Crime Statistics

  • Lives Saved: Between 2002 and December 20, 2013, there were 9,285 fewer murders than during the twelve years prior to that period. This translates to:
    • 2,530 fewer murders in the Bronx;
    • 2,992 fewer murders in Brooklyn;
    • 2,270 fewer murders in Manhattan;
    • 1,374 fewer murders in Queens; and
    • 119 fewer murders on Staten Island.
  • Subway Crime: In 1990, there were nearly 50 crimes per day on the subway. In 2013, there is an average of 7.1 crimes a day – a decrease of 85.8 percent – even with much higher ridership.
  • Crime in Schools: New York City schools are safer than ever before. Major crime in schools down 56 percent and violent crime down 55 percent since 2001.
  • NYCHA: Crime in NYCHA housing developments in 2012 was down 17 percent as compared to eleven years ago.
  • Operation Impact: Pairing rookie and veteran officers to flood high-crime zones, crime has been reduced in many of these areas by more than 30 percent. In these zones during the most recent six months there were 33 percent fewer shooting incidents, 14 percent fewer murders and a 12 percent overall reduction in major felony crime.
  • Operation Crew Cut: Driven by initiatives like operation crew cut in which we focus on the loosely affiliated gangs, or crews, that are responsible for 30 percent of the city’s shootings murders of young people between the ages of 13 to 21 are down by more than half this year.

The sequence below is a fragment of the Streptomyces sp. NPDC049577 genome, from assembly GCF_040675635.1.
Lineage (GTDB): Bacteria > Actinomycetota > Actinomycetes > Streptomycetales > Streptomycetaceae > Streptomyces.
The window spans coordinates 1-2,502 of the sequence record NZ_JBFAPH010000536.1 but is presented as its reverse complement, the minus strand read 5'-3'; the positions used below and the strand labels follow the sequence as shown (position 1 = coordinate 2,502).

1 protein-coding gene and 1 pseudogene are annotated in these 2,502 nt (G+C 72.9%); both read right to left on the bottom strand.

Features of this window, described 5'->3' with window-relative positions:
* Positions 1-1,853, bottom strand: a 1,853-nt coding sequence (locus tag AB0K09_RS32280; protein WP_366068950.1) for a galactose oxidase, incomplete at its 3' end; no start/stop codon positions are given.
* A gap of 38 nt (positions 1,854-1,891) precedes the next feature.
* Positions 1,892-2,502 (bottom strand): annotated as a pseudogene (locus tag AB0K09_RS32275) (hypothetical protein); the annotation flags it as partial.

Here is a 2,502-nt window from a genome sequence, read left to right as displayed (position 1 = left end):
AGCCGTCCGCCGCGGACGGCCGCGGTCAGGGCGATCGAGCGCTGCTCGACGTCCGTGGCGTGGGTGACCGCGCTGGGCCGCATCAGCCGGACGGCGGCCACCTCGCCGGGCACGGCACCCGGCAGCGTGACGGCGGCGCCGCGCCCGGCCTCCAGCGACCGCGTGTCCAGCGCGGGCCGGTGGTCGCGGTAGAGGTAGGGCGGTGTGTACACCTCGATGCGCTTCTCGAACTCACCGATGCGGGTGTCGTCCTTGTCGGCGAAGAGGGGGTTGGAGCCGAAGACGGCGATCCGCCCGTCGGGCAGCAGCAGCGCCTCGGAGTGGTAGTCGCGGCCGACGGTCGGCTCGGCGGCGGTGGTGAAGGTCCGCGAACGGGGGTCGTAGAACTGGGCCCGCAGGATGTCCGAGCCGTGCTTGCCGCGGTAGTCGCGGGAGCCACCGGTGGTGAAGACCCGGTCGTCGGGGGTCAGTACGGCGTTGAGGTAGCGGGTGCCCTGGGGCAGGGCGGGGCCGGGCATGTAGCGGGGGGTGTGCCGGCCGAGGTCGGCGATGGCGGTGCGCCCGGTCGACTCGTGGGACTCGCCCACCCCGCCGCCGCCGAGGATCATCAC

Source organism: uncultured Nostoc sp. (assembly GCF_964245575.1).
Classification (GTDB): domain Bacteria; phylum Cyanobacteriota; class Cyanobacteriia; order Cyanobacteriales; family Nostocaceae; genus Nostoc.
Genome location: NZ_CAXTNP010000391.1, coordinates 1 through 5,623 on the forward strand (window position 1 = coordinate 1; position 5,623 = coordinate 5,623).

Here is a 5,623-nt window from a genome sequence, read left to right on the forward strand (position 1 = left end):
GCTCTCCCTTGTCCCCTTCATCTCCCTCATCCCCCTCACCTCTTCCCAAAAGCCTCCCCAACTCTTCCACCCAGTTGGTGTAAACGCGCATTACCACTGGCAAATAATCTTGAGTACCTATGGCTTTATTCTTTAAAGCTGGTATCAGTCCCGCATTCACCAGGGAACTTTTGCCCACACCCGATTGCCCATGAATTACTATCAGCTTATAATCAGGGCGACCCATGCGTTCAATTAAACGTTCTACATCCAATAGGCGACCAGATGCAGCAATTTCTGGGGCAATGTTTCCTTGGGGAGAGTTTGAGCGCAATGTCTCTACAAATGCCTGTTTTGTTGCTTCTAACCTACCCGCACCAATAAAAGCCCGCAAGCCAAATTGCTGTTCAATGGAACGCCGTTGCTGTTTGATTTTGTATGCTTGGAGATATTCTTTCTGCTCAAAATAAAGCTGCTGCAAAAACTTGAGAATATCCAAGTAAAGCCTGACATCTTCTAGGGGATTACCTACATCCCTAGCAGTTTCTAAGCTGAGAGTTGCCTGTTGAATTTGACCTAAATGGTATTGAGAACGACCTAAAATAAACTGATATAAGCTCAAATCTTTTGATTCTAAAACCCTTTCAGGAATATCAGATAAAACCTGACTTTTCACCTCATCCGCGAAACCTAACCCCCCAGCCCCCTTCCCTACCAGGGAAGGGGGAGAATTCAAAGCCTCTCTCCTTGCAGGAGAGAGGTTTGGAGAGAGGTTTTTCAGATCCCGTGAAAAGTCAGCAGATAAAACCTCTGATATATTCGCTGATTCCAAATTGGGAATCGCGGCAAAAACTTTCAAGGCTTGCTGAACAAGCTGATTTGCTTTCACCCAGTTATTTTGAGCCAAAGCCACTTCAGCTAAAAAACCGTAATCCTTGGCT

• 2012 Murder Rate Comparisons
    • New York City: 419 Murders – 5.05 per 100,000
    • Bronx (NYC’s highest murder rate): 114 Murders – 8.10 per 100,000
    • Dallas: 154 Murders – 12.40 per 100,000
    • Chicago: 500 Murders – 18.46 per 100,000
    • Baltimore: 218 Murders – 34.85 per 100,000
    • Detroit: 386 Murders – 54.59 per 100,000
  • Homicide Data Since 1963, when reliable records began being kept:

About the Graduation Class

Over 40 percent of this graduating class are college graduates; 528 have earned their bachelor’s degrees and 46 hold advanced degrees, including two juris doctors. Eighty-nine of the new officers served in the United States military and 59 previously served the City of New York in other capacities, including as civilian employees of the NYPD, School Safety Agents, and Traffic Enforcement Agents. The graduating class is 56 percent white, 9 percent black, 25 percent Hispanic, 9 percent Asian, and 1 percent other. Approximately one in five new police officers immigrated to the United States from 45 different countries.

Countries of origin

Albania Haiti Peru
Bangladesh Hong Kong, China Philippines
Bahamas India Poland
Brazil Ireland Republic of Georgia
China Israel Romania
Colombia Jamaica Russia
Dominica Japan Saint Vincent and The Grenadines
Dominican Republic South Korea Serbia
Ecuador Macedonia Tajikistan
Egypt Moldova Trinidad & Tobago
El Salvador Montenegro Turkey
Germany Nepal Ukraine
Ghana Nicaragua United States
Grenada Nigeria Uzbekistan
Guyana Pakistan Venezuela

Contact:

Marc La Vorgna / Kamran Mumtaz (212) 788-2958

John J. McCarthy (NYPD) (646) 610-6700